BOSTON — On the tube, there's nothing like a good cardiac arrest.
All that chest pounding. Those scary defibrillator paddles. And best of all, the near-dead are brought back to life with amazing regularity.
But in the real emergency room, doctors say, cardiopulmonary resuscitation--or CPR, as it's usually called--is no miracle. Indeed, a recent report in the New England Journal of Medicine contends that TV medical dramas misrepresent just about everything about CPR.
Dr. James A. Tulsky and colleagues from the Veterans Administration, Duke University and the University of Chicago watched 97 episodes of "ER," "Chicago Hope" and "Rescue 911." They counted 60 cases of CPR. Among their conclusions about the shows:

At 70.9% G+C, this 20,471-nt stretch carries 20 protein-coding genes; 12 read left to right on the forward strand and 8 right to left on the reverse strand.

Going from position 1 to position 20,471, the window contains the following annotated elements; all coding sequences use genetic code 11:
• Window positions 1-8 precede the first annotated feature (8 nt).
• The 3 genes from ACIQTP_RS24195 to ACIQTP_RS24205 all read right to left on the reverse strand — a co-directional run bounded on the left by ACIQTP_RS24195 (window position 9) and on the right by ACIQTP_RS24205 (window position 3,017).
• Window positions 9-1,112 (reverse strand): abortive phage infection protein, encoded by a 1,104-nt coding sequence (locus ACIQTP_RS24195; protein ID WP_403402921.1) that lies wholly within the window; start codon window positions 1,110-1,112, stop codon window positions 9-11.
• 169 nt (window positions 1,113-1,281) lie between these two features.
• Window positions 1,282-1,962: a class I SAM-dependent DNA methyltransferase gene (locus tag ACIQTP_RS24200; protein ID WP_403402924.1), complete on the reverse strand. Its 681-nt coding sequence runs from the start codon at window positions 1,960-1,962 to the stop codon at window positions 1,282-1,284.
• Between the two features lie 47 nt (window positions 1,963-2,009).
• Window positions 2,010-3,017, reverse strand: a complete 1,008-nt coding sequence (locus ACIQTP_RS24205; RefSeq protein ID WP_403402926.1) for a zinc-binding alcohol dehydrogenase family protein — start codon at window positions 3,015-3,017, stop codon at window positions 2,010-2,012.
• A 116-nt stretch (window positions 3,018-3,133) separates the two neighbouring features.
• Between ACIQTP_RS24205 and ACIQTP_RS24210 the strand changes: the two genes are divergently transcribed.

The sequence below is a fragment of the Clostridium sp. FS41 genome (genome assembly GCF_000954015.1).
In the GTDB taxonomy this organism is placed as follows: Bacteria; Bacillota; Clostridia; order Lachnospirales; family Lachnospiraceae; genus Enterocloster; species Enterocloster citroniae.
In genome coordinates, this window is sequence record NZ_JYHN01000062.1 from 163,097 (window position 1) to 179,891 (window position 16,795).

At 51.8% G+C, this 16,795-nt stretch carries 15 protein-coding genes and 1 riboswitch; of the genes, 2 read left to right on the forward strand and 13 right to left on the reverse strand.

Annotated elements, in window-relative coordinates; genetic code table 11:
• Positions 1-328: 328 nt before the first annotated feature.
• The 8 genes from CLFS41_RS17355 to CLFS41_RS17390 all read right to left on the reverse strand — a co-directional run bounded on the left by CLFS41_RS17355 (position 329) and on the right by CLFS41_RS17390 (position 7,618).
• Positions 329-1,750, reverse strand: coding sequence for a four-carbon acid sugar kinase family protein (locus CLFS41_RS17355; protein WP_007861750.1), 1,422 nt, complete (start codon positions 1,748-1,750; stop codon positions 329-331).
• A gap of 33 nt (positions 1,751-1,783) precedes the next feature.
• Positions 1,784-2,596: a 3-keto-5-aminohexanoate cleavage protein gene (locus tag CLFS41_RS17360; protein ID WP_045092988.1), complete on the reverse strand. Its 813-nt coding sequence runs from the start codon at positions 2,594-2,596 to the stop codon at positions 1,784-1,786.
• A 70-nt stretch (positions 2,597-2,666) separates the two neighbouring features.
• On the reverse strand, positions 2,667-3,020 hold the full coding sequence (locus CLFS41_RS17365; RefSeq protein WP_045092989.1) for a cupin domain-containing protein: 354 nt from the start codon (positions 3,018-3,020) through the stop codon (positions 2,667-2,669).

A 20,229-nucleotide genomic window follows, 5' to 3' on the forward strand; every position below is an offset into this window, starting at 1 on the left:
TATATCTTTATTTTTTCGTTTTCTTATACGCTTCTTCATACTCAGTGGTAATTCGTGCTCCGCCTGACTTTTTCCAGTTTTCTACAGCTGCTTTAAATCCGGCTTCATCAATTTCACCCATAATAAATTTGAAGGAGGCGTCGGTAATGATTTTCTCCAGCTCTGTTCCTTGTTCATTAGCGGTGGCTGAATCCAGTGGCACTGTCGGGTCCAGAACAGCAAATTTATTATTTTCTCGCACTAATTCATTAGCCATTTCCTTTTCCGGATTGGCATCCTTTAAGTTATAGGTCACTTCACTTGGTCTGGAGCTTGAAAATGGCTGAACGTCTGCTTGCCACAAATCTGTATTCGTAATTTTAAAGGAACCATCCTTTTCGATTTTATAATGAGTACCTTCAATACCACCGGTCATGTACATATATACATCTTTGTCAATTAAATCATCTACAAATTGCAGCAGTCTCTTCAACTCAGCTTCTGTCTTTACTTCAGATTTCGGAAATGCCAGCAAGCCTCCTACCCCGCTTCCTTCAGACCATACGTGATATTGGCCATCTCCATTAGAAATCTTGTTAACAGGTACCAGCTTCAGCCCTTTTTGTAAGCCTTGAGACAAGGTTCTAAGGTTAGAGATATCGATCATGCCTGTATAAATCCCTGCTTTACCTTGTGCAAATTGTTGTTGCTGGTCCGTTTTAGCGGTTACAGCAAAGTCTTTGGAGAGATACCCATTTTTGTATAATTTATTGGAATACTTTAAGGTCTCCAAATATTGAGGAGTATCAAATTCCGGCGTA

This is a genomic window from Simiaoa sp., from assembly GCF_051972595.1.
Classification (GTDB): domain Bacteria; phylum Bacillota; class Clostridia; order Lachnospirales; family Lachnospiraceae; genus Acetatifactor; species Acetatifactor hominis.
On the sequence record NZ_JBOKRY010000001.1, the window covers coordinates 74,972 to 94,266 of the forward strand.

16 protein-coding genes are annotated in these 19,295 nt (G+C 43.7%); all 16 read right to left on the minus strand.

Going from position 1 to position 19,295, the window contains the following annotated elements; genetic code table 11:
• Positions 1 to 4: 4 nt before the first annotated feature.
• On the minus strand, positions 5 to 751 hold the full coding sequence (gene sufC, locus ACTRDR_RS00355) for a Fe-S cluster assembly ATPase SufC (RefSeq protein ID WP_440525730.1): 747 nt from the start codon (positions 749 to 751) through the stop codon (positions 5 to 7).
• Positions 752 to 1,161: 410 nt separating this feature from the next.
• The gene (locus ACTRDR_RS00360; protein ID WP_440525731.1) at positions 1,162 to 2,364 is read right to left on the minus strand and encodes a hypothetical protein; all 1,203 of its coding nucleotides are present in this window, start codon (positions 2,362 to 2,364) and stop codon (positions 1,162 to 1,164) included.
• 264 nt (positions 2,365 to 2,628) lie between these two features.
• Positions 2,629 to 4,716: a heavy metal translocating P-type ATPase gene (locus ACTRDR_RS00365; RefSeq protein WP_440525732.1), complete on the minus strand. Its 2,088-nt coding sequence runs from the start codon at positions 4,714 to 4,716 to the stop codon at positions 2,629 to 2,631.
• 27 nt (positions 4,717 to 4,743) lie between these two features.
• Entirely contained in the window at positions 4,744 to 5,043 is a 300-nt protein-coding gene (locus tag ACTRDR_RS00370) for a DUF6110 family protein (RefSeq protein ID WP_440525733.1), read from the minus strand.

* Only 17% of people getting CPR were elderly. In reality, cardiac arrest is much more common with that age group.
* Three-quarters of the cases of cardiac arrest resulted from accidents, stabbings, lightning strikes and other non-cardiac disasters. In reality, 75% to 95% are triggered by underlying heart disease.
* Two-thirds of the CPR patients survived. In reality, survival is between 7% and 15%--and that's when patients' hearts stop beating in the hospital. With accident victims in cardiac arrest, the ER survival is close to zero.
* As dramatic as CPR looks on television, the shows don't convey how gruesome this procedure can be. "Resuscitation is an ugly thing," Tulsky said. "It's violent. It's not dignified. It may break bones in the chest."
Dr. Neal A. Baer, an "ER" co-producer, countered in an editorial in the journal that there is no evidence that watching these shows directly affects viewers' personal choices about CPR.
However, Dr. Gregory L. Henry, president of the American College of Emergency Physicians, said many people's unrealistic beliefs about CPR are a "tragic consequence" of television. "By and large," said Henry, "your death is pretty much predictable if you have cardiac arrest."